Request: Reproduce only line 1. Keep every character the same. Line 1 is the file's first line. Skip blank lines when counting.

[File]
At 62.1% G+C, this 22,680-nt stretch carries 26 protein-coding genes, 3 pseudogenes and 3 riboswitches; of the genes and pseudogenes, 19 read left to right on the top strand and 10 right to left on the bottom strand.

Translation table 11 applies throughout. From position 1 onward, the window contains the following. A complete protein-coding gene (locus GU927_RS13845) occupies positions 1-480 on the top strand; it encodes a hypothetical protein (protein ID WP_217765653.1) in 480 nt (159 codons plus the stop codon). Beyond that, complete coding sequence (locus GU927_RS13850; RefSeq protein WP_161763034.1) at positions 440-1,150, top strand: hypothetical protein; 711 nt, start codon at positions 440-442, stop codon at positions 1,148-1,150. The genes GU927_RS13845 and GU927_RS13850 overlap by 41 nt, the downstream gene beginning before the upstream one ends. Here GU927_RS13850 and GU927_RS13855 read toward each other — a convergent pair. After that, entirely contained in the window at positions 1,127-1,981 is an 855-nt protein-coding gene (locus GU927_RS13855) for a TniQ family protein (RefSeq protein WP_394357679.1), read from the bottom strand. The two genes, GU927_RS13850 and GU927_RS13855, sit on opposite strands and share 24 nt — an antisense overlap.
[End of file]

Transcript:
At 62.1% G+C, this 22,680-nt stretch carries 26 protein-coding genes, 3 pseudogenes and 3 riboswitches; of the genes and pseudogenes, 19 read left to right on the top strand and 10 right to left on the bottom strand.